COLUMBIA — Three judges are bending over the round table, scanning a scale model aircraft with their flashlights, examining every little detail.
While squatting to look at the object from a different angle, they start discussing the quality of the work. More experienced judges chaperone new ones and give them advice. When the inspection is over, they move on to the next model of the category and start the process anew.
Forty-one contestants met at Hickman High School on Saturday to display their scale models of aircraft, helicopters, cars and much more. About 300 creations were judged during TigerCon, the third annual contest of the Central Missouri Scale Modelers club. Thirty-one categories were represented and divided based on the scale and the type of model.
Colin Smialek, TigerCon chairman, the contest has grown in two years. For its first event, only 30 people participated. It now attracts more contestants, sometimes from outside Missouri, although most of them are from St. Louis or Kansas City. The competition took place in a friendly atmosphere, where the rules came more from common understanding and trust among the model enthusiasts.
Even though most contestants were adults, children 16 and younger could also participate in their own category. Sara Ratliff, 13, of Higbee said she started scale modeling in June with her father. During the summer, she worked about an hour each day on an aircraft that led her to win two prizes in a St. Louis competition — first in junior aircraft and best for junior model.
"The most annoying part was the tail. The decals didn't fit the plane so I had to trim them," she said.
At TigerCon 2013, she presented the same model.
Smialek is deeply involved in the contest. In addition to his chairman role, he was also a contestant and a judge. He displayed three of his models: two military aircraft — an AV-8B Harrier II and a P-51D Mustang — and an Enzo Ferrari. On average, he said, it takes between 30 and 40 hours to finalize a model like these.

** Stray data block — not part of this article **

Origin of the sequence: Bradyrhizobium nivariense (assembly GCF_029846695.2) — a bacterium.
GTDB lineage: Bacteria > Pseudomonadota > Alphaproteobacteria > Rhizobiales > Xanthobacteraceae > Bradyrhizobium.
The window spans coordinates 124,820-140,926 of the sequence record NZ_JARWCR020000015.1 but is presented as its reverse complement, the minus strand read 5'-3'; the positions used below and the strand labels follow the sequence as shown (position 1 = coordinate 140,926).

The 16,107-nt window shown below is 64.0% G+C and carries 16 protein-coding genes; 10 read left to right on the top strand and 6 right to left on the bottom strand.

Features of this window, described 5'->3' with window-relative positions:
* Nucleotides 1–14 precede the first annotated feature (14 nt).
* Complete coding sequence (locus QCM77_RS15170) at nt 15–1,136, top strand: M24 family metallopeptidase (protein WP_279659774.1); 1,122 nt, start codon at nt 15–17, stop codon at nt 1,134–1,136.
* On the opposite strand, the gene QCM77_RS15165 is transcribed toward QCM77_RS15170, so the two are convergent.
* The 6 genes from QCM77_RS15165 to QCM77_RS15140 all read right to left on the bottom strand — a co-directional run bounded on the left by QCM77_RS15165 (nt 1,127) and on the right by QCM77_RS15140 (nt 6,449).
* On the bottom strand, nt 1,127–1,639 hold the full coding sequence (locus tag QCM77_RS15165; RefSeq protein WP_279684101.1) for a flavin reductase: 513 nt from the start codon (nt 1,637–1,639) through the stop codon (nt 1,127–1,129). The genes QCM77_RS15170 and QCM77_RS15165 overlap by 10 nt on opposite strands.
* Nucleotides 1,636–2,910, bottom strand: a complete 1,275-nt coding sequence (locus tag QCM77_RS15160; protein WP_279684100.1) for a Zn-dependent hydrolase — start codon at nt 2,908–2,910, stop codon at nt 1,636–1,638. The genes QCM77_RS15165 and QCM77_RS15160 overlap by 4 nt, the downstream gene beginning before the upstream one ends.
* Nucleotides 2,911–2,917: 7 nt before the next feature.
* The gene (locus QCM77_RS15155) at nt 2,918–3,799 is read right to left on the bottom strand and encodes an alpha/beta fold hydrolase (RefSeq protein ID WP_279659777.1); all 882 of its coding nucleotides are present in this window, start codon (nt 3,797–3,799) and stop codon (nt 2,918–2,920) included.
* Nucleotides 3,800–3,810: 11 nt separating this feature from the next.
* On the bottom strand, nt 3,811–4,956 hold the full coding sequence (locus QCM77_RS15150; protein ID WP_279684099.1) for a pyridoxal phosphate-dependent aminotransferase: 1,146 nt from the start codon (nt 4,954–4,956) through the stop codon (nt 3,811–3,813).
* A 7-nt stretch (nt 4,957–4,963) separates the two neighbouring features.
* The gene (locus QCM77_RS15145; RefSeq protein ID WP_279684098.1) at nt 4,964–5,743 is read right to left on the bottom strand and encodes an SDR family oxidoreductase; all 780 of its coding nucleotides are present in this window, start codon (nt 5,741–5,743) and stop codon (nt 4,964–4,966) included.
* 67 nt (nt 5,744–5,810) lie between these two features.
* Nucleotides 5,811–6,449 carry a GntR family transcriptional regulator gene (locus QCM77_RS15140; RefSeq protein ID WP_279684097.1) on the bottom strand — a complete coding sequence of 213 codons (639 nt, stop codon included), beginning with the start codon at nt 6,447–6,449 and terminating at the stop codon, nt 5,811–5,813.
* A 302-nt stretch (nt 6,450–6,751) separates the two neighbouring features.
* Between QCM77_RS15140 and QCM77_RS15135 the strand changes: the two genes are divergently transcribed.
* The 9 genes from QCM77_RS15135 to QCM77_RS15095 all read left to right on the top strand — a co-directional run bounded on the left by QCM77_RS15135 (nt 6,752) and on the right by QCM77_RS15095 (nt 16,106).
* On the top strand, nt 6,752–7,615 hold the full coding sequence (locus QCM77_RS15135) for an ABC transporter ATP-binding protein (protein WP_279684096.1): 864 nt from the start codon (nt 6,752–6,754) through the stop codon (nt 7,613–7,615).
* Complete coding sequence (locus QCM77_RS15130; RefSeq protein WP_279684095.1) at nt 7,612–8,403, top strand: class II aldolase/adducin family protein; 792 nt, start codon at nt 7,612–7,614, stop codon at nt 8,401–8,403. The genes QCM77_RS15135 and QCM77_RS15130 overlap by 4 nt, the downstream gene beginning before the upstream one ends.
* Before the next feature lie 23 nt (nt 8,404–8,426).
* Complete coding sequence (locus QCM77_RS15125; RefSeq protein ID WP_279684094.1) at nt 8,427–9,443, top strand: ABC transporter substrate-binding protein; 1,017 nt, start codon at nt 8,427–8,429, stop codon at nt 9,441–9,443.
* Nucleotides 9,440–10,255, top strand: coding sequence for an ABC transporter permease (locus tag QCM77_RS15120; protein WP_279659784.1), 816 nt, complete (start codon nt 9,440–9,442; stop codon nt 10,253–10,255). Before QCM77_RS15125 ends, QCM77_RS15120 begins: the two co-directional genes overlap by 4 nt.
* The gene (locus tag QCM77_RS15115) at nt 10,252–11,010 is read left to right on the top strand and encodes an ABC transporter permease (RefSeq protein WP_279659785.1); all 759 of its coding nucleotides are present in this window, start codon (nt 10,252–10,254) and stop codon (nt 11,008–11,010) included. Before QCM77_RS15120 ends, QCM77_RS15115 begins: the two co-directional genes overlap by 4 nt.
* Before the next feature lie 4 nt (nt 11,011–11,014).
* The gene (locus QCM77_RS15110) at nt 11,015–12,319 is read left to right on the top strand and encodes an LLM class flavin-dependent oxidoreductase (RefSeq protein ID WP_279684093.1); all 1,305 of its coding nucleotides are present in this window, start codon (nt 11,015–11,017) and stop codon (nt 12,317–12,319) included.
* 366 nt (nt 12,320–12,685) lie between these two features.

"Modeling teaches details, patience, reading and research," Smialek said.
Other more detailed models with handmade features can take as many as 70 hours, other contestants said.
"It is a way to relax," Smialek said.
He started his hobby when he was 8, following in his brother's footsteps. Today, 42 years later, Smialek still enjoys it, using his free time to build his scale models.
"I like to create things and make them totally unique," he said.
Smialek shares his passion with his 13-year-old nephew, whom he helps from time to time with building models. Smialek also attends the club's monthly meetings where modelers discuss new techniques and give each other tips to improve their skills.
The creation he is the most proud of goes back five years, when he built a model of the International Space Station. After almost 80 hours of work, the model rose 3 feet long, 2 feet deep and 2 feet high.
"It was very difficult because you have to suspend it (in the air) to work on it," he said.
Smialek owes much of his modeling knowledge to his practice and eight years of experience as a judge because he knows what the models are evaluated on.
Judges look at the seams, the eventual gaps between parts and drops of glue. In the case of an aircraft, the glass has to be clear and the landing gear straight. The painting also needs to be consistent on each side. Only the model is judged, not the base it sits on.
At TigerCon 2013, 12 judges worked in teams of three. Each team judged specific categories, avoiding the ones they participated in.
Other activities included a raffle, the sale of modeling kits and a free workshop for children called Make-N-Take, where kids learned on an easy model that they could take home.
By the end of the event, awards for each category were handed to the winners, and also "Best of Show" and "People's Choice." Best of Show was won by Terry Barrow for his MS1-Sherman tank and the People's Choice award was given to Alyn Loya for a 1925 Ford Model T tow truck.
Supervising editor is Zachary Matson.